I participated in the Center for Family Consultation’s Post-Graduate Training Program in Bowen Family Systems Theory while I was completing my doctorate degree in clinical Social Work at Aurora University. I began the program during the third year of my doctoral studies when it came time to choose two electives that would align with my distinct area of clinical interest. The timing for beginning the training program could not have been more perfect as my cohort had just completed our clinical coursework in families and family therapy.

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Reflections on Bowen Theory Post-Graduate Training at Center for Family Consultation

I thought it would be a relatively straight-forward task to describe the impact the training program has had on my life and my clinical practice, but that was foolish, considering Bowen theory requires most of us, and certainly me, to rethink much of what I had learned in my family and professional training.

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SES, ACE, and Differentiation

Authored by Jim Edd Jones, Ph. D.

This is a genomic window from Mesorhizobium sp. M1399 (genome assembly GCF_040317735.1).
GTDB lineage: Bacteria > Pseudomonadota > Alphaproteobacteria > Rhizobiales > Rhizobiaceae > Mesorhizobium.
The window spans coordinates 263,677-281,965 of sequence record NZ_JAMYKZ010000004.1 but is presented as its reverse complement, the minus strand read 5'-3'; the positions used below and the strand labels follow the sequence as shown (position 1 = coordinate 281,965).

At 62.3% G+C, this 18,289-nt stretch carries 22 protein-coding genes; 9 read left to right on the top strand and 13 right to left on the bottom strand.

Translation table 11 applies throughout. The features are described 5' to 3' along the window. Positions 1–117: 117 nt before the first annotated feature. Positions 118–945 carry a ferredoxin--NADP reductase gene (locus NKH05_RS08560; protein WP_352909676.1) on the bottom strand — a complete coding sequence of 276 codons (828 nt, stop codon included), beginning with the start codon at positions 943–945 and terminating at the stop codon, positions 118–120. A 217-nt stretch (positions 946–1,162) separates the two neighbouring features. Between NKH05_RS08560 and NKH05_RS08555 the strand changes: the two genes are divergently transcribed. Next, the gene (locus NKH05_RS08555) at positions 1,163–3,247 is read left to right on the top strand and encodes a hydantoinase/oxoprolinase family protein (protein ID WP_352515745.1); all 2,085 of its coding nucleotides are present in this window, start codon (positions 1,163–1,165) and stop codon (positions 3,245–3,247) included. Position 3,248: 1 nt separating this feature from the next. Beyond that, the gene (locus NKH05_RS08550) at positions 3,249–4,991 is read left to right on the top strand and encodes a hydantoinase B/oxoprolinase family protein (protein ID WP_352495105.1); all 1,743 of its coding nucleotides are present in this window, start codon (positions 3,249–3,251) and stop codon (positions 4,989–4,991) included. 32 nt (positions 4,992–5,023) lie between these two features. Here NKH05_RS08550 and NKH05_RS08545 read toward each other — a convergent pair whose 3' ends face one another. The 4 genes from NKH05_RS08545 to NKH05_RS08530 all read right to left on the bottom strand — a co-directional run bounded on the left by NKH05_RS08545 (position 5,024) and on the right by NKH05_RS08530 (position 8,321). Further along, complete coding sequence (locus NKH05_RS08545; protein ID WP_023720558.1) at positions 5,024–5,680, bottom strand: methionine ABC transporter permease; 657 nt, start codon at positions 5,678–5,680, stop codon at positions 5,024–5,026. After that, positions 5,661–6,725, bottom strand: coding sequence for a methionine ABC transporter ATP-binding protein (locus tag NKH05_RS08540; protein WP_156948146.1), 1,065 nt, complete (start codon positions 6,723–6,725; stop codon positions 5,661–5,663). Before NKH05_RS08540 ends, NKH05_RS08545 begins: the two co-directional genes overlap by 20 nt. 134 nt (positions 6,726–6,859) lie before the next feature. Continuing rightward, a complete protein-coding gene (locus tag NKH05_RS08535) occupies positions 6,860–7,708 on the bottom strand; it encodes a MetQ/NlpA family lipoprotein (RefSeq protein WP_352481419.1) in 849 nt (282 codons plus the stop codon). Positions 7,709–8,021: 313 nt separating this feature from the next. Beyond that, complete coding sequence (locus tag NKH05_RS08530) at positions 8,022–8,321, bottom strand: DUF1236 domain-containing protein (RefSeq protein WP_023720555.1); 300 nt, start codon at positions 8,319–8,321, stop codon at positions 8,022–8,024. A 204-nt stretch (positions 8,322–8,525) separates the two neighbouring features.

At the 2018 Midwest Symposium on Family Theory and Family Therapy in Willmette, Ilinois this past May, Peter Gianaros from the University of Pittsburgh cogently argued that SES (Socio-Economic Status determined with a composite measure) partially predicts (correlation approximately 0.30) adult serious physiological symptoms, indicators of risk for serious symptoms, and neurobiological indicators of chronic stress/anxiety.  Notice that the correlation is modest, with many exceptions to the correlation.

I would expect that level of differentiation of the individual and/or the …

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Science & Bowen Family Systems Theory

Dr. Murray Bowen was well known to be extremely interested and well read in the natural sciences. One of his main goals was to connect the study of human behavior and functioning to the natural sciences including neuroscience, immunology, genetics, & evolutionary biology to name a few. To this end he established the tradition of hosting annual symposia in which a well-established scientist would be invited to present his/her work to the Bowen community. According to Dr. Robert Noone, “Dr. Bowen was keeping the theory …